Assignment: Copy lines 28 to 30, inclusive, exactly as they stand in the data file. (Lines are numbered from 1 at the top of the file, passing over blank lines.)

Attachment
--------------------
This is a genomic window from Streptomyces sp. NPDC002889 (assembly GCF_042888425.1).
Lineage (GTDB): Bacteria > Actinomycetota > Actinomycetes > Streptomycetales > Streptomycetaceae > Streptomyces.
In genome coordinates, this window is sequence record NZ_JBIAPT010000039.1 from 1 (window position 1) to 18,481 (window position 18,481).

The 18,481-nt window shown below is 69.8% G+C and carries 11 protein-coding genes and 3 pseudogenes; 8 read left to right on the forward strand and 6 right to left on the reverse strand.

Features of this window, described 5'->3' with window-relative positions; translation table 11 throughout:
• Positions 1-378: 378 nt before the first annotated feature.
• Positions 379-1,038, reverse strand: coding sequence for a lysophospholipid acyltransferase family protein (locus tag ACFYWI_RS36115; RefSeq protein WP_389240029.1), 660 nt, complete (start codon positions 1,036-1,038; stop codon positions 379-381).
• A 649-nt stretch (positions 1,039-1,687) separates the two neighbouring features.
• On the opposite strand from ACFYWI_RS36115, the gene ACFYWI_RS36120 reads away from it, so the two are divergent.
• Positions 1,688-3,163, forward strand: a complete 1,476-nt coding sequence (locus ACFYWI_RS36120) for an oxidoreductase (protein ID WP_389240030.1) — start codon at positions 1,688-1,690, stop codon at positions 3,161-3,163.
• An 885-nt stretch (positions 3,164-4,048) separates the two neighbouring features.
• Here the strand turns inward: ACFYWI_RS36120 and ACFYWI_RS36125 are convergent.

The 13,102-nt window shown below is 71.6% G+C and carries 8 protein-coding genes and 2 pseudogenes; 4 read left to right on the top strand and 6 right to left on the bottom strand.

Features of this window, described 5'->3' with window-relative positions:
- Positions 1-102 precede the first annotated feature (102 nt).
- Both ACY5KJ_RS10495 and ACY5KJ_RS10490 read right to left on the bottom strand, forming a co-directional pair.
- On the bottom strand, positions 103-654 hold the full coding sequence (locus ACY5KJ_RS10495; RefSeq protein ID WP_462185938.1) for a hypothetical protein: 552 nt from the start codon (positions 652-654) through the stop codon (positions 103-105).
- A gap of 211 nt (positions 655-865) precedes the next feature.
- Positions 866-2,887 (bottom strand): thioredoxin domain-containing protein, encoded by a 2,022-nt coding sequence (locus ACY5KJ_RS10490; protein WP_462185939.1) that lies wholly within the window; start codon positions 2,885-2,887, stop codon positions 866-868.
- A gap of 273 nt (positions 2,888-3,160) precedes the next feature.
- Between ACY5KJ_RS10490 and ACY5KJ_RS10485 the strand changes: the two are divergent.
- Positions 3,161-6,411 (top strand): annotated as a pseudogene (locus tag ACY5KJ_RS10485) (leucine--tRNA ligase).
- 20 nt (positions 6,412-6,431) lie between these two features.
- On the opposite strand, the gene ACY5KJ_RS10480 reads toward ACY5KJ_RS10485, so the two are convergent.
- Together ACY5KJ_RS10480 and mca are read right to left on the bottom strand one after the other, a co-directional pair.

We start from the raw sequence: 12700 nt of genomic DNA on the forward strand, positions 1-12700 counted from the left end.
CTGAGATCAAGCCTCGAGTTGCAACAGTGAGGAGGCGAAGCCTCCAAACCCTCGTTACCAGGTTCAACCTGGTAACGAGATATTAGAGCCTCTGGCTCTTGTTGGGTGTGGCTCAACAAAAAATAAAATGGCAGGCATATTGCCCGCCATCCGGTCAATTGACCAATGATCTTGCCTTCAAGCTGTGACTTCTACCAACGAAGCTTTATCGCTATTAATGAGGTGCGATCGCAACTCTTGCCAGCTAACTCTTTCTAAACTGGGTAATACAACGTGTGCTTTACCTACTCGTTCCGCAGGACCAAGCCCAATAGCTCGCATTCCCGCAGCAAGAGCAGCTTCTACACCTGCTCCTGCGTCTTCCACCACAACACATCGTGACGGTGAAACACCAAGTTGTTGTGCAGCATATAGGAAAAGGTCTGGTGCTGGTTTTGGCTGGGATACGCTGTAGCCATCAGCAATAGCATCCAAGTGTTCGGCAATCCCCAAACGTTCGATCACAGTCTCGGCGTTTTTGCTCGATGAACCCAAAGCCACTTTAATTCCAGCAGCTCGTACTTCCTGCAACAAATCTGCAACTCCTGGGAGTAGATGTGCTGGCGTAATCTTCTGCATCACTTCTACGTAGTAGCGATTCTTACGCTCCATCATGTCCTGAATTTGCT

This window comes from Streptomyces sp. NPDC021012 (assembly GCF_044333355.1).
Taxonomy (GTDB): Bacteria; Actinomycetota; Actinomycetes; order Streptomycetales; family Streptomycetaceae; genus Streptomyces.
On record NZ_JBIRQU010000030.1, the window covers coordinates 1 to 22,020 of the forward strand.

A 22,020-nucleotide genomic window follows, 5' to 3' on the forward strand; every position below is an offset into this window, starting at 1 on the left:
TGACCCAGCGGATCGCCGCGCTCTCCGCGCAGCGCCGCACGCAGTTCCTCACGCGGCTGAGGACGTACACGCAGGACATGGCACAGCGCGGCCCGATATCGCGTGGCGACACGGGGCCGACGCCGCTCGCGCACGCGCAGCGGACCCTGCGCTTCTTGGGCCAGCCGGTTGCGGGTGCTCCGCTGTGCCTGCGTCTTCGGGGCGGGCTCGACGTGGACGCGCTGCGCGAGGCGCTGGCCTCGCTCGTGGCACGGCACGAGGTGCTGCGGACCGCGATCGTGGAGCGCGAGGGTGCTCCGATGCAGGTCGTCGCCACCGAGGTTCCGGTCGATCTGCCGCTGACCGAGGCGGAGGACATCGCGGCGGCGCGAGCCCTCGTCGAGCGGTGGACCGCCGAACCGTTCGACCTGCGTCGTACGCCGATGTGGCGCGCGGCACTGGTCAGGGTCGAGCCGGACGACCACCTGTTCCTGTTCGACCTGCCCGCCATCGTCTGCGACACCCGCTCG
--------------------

This window comes from Streptomyces sp. NPDC021012 (assembly GCF_044333355.1).
Taxonomy (GTDB): Bacteria; Actinomycetota; Actinomycetes; order Streptomycetales; family Streptomycetaceae; genus Streptomyces.
On record NZ_JBIRQU010000030.1, the window covers coordinates 1 to 22,020 of the forward strand.